I have a self-published novella and collection of shorts tied to my urban fantasy series, PIRATESHIP DOWN, coming out in early November. I have a new suspense series with Montlake (as Susannah Sandlin) whose first book, WILD MAN’S BLUFF, comes out next spring. And the fifth book in the Sentinels of New Orleans series, BELLE CHASSE, comes out next fall.
What genre would you place your books into?
The Sentinels of New Orleans series is urban fantasy; the Penton Vampire Legacy series is paranormal romance; and The Collectors series (and the new Wildlife Wardens series) is romantic suspense.
What made you decide to write that genre of book?
I love reading urban fantasy, so that was my go-to genre when I started writing fiction. Because of contract restrictions, I switched to paranormal romance for my second series, then began writing romantic suspense when the paranormal market started to weaken. My books, regardless of genre, always have a lot of action and suspense and humor.
Do you have a favorite character from your books? And why are they your favorite?
LOL. It usually depends on what character I’m writing at the time—I tend to fall in love with my characters. Right now, it’s the undead French pirate Jean Lafitte because I’ve been writing PIRATESHIP DOWN and he is such a fun character to write. I mean, he’s a sexy immortal French pirate, wickedly smart, devious, funny, and did I mention French? What’s not to like?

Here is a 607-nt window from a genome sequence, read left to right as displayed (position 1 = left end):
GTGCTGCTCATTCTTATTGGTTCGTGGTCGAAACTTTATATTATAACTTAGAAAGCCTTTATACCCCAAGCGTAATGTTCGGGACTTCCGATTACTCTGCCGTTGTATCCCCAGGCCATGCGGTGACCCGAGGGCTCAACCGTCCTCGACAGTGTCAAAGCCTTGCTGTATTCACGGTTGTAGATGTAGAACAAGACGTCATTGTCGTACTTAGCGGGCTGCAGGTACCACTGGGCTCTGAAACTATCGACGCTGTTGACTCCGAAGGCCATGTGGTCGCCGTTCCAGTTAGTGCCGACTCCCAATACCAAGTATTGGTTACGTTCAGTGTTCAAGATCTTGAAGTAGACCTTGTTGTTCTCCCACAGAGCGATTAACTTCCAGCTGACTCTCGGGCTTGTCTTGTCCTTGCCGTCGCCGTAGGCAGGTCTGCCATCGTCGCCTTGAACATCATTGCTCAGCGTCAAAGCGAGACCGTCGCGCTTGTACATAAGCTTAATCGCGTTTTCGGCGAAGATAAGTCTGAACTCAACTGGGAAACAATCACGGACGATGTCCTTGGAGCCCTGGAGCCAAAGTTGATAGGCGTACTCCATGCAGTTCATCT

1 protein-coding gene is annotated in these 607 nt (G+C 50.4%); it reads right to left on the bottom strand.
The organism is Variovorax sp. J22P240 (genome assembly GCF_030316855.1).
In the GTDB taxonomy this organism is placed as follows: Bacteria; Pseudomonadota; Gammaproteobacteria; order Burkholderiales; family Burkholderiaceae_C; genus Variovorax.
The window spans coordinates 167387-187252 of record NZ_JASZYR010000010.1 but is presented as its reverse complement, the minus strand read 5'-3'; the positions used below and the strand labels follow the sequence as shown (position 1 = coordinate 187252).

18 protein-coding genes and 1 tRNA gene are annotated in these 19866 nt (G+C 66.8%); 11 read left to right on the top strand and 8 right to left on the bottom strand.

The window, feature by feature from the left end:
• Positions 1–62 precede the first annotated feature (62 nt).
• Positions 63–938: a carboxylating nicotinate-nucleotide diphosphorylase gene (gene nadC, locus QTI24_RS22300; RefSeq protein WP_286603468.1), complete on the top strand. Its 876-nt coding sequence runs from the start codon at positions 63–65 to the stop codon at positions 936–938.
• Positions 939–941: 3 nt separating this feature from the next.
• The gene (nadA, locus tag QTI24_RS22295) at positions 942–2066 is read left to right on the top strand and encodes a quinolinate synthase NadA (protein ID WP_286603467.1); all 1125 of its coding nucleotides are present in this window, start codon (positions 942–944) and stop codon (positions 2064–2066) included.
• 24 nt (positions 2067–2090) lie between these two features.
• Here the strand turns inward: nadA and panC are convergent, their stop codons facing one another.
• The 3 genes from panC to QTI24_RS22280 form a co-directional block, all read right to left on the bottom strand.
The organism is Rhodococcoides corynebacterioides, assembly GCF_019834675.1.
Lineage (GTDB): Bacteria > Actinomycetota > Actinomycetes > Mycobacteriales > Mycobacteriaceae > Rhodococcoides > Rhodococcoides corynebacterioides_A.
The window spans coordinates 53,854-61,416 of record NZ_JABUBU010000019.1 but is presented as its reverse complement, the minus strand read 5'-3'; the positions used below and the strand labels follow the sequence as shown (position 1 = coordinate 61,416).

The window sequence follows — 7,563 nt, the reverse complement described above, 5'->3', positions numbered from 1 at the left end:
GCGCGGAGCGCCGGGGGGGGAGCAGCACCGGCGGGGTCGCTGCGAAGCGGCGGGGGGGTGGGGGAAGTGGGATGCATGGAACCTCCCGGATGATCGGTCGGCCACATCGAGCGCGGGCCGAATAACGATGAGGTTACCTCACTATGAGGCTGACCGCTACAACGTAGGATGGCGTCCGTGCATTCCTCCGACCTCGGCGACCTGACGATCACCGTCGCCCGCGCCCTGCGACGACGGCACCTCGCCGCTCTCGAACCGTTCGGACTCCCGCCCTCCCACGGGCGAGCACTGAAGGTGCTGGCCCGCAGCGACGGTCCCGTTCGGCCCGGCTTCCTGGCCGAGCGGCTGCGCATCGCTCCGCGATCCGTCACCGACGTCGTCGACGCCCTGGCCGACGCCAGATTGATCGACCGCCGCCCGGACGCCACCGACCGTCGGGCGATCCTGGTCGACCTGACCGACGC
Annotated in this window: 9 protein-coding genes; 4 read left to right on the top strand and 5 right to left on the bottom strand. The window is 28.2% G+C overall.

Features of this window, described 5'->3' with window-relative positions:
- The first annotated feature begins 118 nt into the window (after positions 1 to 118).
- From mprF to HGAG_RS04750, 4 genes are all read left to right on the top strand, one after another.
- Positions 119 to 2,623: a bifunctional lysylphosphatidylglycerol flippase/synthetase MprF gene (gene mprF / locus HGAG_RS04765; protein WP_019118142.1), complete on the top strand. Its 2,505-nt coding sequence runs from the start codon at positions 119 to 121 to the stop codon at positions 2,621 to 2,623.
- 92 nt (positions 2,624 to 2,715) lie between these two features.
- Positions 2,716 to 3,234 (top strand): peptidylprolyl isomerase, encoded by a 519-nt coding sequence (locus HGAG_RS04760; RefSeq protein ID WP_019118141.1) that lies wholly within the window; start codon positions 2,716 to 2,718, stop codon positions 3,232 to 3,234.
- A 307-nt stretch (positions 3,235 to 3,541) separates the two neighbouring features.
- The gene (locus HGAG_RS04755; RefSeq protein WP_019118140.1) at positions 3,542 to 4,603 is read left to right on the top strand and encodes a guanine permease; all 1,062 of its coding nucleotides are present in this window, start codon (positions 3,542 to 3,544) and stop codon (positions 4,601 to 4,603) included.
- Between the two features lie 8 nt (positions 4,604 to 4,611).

How long have you been writing?, and who or what inspired you to write?
I’ve always just written, but what inspired me to write fiction was being a New Orleanian in 2005 when Hurricane Katrina hit my city. The Sentinels series was a direct result of my own Katrina experiences. Had Katrina not hit, I don’t know that I would ever have written a novel, and I’d have missed something that’s become a big part of who I am.
Do you have a certain routine you have for writing? ie You listen to music, sit in a certain chair?
I have an office on the second floor of my house. I do nothing in there but write and do mixed-media art. Since I work a full-time day job, I generally write from about 7:30 p.m. until midnight on weeknights and then put in from ten to twelve hours on Sunday. If I’m on deadline, I work on Saturday; otherwise, that’s my day off to do household stuff.
Do you read all the reviews of your book/books?
Noooo. I did the first couple of books, and I finally realized I’m neither as great or as awful as reviewers say. I will usually read the first five or ten reviews of a new book to see if there’s a trend, but after that I try not to. They can get in your head, especially the really mean ones.
Do you choose a title first, or write the book then choose the title?
I usually have the title before I even start the book, but I’m a plotter and that’s part of my process.